2024 Olympics: Are Kiteboards legitimately part of World Sailing?

Flying High – Kiteboarding – March 22, 2016 © Richard Gladwell
33rd America’s Cup – Mission accomplished – Oracle Racing’s Tom Ehman in a reflective mood as he watches the Cup handover media conference – the end of a two and half year Court battle for him © Richard Gladwell www.photosport.co.nz

Rules and America’s Cup guru, Tom Ehman has penned an interesting commentary piece on sailingillustrated.com.

Ehman was Executive Director of what is now US Sailing at the age of 26 years and first got involved in the America’s Cup in 1980 (as Jury Secretary), he has also been on several Olympic Regatta Juries, was an Int Judge and Umpire – leading much of the early work with the development of Umpiring – and was US representative to the then IYRU and served on various roles and working parties, including the Events Committee (where the 2024 Olympic Events slate is being formulated).

Jesse Richman, mid-kite loop double half cab: the shape of things to come! © Tracy Kraft-Leboe / Naish

He was a rules adviser and advocate for Star and Stripes in the 1988 New York Supreme Court Hearing on the Big Boat vs the Cat case, which hinged on the meaning of the word “Match” and in the 2007-2010 NYSC case for Golden Gate Yacht Club against Societe Nautique de Geneve – which revolved around the meaning of the word “having” (overturning a decision in 1996 by the America’s Cup Arbitration Panel).

The parties he represented in 1988 and 2010, won both their cases.

In this commentary Ehman looks as the meaning of the word “sailing” in the context of the world body for sailing, and whether it was ultra vires in accepting the inclusion of kiteboarding/surfing under the World Sailing umbrella.

One of Ehman’s strengths in both the 1988 and 2010 America’s Cup cases was that given his sailing rules and various administration backgrounds he could apply a perspective of “sailing context” to the various legal arguments that were put up in the GGYC/SNG case particularly, which highlighted the impracticality of what was being advanced to the Court as apparently cogent legal opinions.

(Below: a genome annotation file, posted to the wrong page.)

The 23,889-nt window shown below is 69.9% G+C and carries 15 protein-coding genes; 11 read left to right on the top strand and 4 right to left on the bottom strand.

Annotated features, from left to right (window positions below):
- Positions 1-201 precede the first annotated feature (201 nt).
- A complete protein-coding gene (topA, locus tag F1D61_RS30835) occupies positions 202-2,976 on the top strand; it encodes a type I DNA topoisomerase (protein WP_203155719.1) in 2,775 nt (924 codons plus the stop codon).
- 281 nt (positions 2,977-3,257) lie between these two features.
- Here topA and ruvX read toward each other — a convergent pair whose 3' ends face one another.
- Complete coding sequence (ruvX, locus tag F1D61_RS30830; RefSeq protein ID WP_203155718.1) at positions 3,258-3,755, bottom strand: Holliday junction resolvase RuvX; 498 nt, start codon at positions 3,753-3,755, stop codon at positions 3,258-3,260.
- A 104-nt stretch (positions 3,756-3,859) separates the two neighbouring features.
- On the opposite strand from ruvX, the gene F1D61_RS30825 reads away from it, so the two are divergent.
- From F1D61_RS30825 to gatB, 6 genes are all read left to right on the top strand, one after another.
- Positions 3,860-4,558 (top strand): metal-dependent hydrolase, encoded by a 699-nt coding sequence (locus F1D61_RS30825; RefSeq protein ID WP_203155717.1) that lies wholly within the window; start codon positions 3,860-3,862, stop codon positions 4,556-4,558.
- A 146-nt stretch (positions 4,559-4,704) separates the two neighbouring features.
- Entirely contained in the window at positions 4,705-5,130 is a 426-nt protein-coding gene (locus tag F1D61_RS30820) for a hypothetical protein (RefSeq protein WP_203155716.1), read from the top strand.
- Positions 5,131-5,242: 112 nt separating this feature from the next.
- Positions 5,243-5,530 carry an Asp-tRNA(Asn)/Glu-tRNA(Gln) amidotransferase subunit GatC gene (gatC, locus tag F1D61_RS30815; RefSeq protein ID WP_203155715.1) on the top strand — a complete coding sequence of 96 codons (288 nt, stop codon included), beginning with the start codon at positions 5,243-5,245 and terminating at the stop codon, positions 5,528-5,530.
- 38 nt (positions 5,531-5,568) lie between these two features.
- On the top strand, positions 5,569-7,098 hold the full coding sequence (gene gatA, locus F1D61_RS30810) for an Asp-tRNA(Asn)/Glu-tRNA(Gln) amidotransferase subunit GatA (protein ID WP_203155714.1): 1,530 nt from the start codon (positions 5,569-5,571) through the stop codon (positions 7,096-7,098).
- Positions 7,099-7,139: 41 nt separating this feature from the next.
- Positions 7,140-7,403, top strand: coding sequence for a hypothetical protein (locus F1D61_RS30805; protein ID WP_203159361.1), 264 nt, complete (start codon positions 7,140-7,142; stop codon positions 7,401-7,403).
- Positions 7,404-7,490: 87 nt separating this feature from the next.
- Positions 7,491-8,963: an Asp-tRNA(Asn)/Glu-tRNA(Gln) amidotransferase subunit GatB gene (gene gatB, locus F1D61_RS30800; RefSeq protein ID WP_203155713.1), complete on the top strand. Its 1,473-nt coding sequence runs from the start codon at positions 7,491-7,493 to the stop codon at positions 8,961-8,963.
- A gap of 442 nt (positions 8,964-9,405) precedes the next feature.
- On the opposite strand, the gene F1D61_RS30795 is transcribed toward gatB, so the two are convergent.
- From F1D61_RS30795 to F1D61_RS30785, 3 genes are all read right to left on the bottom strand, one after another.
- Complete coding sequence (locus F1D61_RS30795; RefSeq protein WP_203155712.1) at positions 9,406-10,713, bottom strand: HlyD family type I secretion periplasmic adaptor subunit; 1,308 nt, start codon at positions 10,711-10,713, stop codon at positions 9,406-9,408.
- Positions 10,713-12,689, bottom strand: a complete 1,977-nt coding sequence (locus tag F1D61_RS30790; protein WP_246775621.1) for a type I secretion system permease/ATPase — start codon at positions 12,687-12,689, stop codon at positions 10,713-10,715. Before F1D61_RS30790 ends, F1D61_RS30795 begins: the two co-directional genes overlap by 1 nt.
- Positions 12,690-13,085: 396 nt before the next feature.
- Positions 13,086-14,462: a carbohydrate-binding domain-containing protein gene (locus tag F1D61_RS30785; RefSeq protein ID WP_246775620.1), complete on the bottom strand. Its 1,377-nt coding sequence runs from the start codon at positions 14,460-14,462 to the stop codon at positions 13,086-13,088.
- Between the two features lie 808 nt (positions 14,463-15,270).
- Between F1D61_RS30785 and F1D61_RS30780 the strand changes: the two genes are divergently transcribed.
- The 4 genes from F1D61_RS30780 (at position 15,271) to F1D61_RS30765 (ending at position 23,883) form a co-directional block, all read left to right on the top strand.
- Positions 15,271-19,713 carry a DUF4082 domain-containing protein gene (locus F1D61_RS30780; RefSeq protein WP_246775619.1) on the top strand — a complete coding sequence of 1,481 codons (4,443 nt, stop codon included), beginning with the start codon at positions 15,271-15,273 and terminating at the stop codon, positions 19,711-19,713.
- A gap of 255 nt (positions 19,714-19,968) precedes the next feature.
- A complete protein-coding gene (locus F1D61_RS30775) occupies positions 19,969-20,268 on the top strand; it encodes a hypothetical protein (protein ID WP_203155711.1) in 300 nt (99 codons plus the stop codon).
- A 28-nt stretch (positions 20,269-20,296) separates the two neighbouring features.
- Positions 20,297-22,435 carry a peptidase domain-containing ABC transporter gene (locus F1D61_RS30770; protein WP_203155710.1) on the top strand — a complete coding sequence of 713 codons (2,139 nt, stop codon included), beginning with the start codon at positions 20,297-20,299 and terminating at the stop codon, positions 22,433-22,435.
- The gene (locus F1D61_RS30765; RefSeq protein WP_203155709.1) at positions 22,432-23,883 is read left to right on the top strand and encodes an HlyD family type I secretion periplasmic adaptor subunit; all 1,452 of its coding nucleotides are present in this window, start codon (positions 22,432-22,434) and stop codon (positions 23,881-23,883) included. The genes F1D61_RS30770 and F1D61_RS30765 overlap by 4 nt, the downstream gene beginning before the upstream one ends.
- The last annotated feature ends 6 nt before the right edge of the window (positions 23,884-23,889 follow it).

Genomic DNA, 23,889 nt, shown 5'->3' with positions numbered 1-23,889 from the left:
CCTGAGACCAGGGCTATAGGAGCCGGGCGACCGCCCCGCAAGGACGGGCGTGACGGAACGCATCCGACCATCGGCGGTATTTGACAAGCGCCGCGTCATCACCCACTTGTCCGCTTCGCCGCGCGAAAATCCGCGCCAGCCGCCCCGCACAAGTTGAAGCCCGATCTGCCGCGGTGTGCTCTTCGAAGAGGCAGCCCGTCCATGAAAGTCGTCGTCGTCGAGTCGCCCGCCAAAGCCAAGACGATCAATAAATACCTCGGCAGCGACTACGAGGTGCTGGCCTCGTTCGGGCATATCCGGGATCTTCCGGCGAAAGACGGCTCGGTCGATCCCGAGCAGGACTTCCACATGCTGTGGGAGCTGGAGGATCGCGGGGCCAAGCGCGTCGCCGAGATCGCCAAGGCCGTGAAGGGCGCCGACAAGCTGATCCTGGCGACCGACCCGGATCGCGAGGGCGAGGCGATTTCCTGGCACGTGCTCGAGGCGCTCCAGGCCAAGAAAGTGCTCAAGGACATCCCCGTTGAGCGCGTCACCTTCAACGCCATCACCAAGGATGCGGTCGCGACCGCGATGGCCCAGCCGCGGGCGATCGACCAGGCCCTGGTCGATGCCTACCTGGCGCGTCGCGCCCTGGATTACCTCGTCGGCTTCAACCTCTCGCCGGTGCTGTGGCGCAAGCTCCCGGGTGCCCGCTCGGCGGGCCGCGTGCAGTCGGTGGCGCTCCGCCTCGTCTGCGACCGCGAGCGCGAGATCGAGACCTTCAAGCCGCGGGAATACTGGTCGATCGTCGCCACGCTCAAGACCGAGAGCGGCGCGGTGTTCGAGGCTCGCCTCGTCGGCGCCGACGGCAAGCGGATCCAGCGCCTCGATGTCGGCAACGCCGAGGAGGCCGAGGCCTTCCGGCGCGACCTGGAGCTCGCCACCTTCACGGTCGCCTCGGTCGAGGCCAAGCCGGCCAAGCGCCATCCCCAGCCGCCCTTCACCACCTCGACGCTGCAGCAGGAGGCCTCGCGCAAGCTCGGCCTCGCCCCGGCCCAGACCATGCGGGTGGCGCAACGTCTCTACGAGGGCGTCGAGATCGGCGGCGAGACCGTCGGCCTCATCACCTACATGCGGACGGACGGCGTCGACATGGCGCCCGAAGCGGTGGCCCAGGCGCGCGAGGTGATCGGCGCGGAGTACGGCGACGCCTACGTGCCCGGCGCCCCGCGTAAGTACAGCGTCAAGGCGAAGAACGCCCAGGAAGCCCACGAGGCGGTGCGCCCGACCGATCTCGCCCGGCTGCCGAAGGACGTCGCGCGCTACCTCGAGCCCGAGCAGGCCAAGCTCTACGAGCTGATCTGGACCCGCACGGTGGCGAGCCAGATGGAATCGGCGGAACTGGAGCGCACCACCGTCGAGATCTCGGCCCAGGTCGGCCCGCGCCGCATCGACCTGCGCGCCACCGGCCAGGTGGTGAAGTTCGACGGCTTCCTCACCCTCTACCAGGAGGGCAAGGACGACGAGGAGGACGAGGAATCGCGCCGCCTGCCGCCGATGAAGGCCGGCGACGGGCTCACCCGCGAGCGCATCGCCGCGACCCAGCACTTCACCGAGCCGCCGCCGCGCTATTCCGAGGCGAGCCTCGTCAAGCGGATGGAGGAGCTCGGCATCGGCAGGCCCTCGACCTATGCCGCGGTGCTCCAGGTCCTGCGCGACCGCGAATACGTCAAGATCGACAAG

The GGYC/SNG cases was only really resolved after the NYSC put together an Expert Panel (of senior sailing judges) who by and large agreed with the GGYC positions on key points of the case.

Sail-World has obtained an informal legal opinion (from a lawyer also with a very strong America’s Cup background, on the other side to Ehman – but who has not followed the Olympic Events debate). The opinion concludes that under English law, the sails are not so much the deciding issue but that a board is not a hull and on that basis both windsurfing and kiteboarding do not fall under the auspices of World Sailing without a constitutional change.

Kiteboarding Youth Olympic Games final day – photo © Mariano Arias

Tom Ehman writes on https://www.sailingillustrated.com/ :

By definition, kiting is not sailing; if kiting is to go Olympic, and it should, it must have its own federation
World Sailing is in the midst of deciding the 2024 Olympic classes for the ten medals currently allocated to Sailing by the IOC. You can call them “events” or “disciplines” or “equipment” (IOC technical terms) or classes; bottom line, WS is choosing the classes that will be sailed in 2024, and all involved know it.

The IOC calls our sport Olympic Sailing. It used to be called Olympic Yachting, but that changed in the 90s when many of the national governing bodies, primarily for egalitarian reasons, changed their names from yachting to sailing (US Yacht Racing Union became US Sailing; the Canadian Yachting Association – you had to love their abbreviation “CYA” – became Sail Canada, to name just two). In turn, the International Yacht Racing Union changed its name to International Sailing Federation, and more recently to World Sailing.